Shulchan Aruch Yoreh De'ah 400:2 rules that a mourner observes the private mourning practices of shiv'ah on shabbat. This includes not engaging in marital relations, not washing in warm water and not studying (most parts of) Torah.

Rema to Shulchan Aruch Orach Chaim 554:19 notes a custom to refrain from marital relations on 9 Av which falls on shabbat. Mishnah Berurah 554:39 explains that this custom holds that private mourning practices apply on Shabbat 9 Av, and thus washing hands in warm water would also be forbidden.

However, with regards to Torah study on this shabbat, Mishnah Berurah 553:9 prohibits only after midday.

Why does Mishnah Berurah allow Torah study before midday on Shabbat 9 Av, but forbids marital relations and washing?

A hint towards one possible answer:

Magen Avraham 553:7 provides a justification for such a practice by positing that Shabbat 9 Av has the status of erev tish'ah b'av, but that marital relations are prohibited due to stringency.

In order to use this Magen Avraham to explain Mishnah Berurah's position, one would need to explain why marital relations and washing would be more deserving of stringency than Torah study.

  • Very related: judaism.stackexchange.com/questions/94107/… – Joel K Aug 5 '19 at 13:10
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    Mishna Berura is lenient about marital relations if it's a mikvah night. When is Torah study not at least as strong a Mitzva as mikvah? – Double AA Aug 5 '19 at 13:44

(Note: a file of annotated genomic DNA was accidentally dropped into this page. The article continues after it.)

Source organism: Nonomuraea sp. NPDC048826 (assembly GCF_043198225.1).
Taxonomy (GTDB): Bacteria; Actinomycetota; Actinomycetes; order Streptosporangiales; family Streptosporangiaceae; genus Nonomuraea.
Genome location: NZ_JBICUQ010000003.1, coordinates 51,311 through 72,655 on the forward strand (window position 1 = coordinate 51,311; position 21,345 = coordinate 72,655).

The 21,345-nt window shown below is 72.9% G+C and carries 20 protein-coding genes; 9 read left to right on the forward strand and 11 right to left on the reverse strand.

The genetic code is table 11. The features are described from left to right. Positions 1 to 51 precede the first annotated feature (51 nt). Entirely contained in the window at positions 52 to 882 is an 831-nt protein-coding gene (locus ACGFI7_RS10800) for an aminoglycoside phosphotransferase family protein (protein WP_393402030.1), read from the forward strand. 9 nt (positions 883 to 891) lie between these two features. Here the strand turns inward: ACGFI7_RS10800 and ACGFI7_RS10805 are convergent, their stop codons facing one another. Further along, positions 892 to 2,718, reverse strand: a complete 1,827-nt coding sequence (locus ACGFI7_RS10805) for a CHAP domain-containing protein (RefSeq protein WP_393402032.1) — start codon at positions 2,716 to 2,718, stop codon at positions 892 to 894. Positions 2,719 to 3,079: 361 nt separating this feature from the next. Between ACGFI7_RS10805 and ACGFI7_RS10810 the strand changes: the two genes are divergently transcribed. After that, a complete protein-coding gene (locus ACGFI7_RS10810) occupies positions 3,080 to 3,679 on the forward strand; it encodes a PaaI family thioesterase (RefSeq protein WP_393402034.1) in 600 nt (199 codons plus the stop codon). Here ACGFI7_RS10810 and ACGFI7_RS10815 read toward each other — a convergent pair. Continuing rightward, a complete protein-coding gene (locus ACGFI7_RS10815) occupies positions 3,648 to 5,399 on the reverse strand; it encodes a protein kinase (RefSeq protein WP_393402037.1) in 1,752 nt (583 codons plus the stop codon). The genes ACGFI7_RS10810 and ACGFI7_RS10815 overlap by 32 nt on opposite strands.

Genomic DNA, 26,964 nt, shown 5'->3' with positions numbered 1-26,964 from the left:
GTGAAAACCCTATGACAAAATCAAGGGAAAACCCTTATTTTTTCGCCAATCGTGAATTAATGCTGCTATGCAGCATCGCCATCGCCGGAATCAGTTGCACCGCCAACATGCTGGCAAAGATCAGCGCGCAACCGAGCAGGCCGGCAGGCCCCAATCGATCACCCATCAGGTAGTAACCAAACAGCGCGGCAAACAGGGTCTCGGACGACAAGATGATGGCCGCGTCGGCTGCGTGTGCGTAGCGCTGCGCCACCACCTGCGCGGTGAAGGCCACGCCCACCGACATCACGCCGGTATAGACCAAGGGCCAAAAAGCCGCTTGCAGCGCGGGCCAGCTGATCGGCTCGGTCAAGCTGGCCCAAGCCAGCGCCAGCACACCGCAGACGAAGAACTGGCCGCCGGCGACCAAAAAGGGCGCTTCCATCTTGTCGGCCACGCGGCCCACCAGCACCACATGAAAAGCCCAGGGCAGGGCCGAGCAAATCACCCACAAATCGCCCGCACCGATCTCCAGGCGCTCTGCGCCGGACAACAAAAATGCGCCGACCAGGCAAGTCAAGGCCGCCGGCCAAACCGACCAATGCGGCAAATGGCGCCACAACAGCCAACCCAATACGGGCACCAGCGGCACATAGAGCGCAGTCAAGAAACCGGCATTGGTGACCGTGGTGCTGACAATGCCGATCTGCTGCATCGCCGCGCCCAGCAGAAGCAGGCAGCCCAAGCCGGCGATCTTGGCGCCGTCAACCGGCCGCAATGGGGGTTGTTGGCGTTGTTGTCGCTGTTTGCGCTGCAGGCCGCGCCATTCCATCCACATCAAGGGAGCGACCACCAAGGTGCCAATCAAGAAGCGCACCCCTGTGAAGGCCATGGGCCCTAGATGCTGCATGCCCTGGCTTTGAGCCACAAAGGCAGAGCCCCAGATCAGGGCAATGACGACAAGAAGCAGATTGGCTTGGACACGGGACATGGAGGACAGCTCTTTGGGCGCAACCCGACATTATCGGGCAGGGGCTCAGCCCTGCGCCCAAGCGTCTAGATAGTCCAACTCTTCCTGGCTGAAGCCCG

• @DoubleAA Sounds like a possible answer. Although of course one has the option of learning devarim hamutarim (with all the caveats around אין אדם לומד אלא במקום שלבו חפץ). – Joel K Aug 5 '19 at 13:47
  • The biur halach at the end of 554 brings a lengthy "complaint" from the Mamar Mordechai against only learning things allowed on Tisha B'av for any erev Tisha b'av, because it leads to bitul Torah (sitting around doing nothing). He goes as far as to say he wishes he could allow learning on Tisha b'av. The quote is very long and not strictly necessary for a halachic clarification. One gets the impression that the Chometz Chaim (author of Mishna Brura and Biur Halacha) felt very strongly about this point. – Mordechai Aug 5 '19 at 22:02

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